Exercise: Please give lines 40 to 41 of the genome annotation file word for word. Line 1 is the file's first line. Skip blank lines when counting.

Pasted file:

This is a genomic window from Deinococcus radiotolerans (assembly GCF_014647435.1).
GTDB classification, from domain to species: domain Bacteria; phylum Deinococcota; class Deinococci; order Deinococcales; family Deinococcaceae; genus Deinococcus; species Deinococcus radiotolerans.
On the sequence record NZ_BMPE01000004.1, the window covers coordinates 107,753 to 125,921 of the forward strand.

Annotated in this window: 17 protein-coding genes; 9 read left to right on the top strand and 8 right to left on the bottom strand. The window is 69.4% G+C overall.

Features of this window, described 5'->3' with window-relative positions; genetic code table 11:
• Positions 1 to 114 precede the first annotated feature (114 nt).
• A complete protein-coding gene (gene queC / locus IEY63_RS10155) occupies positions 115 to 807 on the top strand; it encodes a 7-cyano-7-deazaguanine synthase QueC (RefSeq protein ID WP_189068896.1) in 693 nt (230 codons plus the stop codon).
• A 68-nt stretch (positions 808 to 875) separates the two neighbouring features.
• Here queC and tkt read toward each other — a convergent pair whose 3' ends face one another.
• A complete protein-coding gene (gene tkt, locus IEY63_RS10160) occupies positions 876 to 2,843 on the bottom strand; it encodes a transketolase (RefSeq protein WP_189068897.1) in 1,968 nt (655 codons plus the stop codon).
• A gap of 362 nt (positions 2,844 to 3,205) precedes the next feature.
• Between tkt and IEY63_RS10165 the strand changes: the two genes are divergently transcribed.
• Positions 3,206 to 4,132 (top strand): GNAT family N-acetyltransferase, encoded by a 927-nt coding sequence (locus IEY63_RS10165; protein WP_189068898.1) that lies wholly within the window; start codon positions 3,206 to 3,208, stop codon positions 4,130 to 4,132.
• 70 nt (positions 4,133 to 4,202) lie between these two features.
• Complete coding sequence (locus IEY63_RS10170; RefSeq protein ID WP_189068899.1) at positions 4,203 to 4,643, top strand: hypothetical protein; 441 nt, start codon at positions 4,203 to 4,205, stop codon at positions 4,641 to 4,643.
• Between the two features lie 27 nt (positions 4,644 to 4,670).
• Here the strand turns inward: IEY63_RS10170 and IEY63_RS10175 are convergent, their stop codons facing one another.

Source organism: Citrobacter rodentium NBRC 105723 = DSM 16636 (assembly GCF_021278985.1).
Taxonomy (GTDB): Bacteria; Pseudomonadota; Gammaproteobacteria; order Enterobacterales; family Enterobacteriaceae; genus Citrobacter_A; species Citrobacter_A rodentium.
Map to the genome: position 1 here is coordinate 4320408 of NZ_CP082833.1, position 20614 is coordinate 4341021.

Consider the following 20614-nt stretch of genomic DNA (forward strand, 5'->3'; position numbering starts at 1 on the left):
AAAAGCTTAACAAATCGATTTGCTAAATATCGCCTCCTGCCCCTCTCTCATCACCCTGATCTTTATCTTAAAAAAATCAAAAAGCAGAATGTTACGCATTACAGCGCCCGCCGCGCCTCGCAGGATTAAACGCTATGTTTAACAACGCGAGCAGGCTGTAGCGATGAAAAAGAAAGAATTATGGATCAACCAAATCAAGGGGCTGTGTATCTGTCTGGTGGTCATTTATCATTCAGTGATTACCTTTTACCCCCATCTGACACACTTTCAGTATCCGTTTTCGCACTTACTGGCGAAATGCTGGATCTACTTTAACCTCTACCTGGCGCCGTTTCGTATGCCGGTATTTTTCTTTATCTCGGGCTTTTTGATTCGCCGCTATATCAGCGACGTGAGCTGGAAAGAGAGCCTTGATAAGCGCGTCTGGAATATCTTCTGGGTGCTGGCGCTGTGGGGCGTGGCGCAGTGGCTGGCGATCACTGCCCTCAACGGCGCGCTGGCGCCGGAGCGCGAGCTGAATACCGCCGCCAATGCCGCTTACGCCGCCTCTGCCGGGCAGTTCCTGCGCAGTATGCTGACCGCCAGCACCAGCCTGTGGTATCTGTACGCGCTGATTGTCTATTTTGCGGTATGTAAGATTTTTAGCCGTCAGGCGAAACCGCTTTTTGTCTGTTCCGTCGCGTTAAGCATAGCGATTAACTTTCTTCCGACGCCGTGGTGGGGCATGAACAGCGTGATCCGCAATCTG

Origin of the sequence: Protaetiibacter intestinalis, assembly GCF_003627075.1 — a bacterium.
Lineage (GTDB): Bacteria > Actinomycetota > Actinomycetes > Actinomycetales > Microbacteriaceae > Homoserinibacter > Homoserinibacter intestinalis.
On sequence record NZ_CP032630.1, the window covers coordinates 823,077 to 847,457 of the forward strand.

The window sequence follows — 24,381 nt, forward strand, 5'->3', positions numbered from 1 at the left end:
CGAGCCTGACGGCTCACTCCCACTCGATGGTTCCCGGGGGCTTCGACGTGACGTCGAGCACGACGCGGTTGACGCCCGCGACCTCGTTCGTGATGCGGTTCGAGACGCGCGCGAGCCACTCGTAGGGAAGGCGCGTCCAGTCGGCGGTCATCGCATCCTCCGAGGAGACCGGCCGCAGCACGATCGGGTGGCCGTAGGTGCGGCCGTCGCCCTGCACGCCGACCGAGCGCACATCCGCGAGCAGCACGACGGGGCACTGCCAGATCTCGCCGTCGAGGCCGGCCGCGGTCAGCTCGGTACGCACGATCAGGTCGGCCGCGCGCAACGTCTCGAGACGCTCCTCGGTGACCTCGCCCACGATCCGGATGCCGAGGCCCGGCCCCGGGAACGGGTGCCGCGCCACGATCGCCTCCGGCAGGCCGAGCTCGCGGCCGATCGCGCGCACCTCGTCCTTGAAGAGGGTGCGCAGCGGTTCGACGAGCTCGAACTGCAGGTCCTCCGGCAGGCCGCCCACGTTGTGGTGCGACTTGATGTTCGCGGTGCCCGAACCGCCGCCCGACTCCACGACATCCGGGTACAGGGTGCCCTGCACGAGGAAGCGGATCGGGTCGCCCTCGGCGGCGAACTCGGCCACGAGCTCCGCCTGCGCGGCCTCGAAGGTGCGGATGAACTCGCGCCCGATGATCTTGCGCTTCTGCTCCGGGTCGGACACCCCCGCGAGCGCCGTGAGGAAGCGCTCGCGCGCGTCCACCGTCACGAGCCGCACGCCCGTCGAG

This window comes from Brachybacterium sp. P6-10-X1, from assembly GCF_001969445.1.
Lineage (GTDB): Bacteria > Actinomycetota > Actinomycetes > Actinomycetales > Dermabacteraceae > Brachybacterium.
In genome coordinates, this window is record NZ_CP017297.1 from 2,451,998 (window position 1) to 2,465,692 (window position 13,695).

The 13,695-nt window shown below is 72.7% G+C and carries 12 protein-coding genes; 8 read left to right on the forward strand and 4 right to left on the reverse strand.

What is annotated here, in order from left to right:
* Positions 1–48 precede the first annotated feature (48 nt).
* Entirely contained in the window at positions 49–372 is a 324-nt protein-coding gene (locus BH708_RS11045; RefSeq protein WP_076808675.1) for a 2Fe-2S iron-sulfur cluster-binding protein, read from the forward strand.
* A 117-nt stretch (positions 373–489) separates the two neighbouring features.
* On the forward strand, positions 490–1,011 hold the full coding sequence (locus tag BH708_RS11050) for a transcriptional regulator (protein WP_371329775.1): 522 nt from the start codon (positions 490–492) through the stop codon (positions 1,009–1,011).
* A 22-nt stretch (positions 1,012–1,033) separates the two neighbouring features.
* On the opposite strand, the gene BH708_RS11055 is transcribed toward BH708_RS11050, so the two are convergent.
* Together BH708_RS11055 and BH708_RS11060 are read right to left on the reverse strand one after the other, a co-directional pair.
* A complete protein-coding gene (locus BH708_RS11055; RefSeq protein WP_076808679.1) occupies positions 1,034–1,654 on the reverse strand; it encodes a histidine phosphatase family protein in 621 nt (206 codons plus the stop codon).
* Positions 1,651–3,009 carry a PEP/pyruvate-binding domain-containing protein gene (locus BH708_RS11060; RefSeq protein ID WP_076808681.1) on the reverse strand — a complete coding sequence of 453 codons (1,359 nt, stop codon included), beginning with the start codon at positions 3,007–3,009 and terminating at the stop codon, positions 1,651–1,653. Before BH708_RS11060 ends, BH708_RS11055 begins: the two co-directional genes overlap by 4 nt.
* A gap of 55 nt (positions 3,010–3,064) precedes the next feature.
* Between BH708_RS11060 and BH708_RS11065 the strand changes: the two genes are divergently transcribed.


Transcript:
* A complete protein-coding gene (locus BH708_RS11055; RefSeq protein WP_076808679.1) occupies positions 1,034–1,654 on the reverse strand; it encodes a histidine phosphatase family protein in 621 nt (206 codons plus the stop codon).
* Positions 1,651–3,009 carry a PEP/pyruvate-binding domain-containing protein gene (locus BH708_RS11060; RefSeq protein ID WP_076808681.1) on the reverse strand — a complete coding sequence of 453 codons (1,359 nt, stop codon included), beginning with the start codon at positions 3,007–3,009 and terminating at the stop codon, positions 1,651–1,653. Before BH708_RS11060 ends, BH708_RS11055 begins: the two co-directional genes overlap by 4 nt.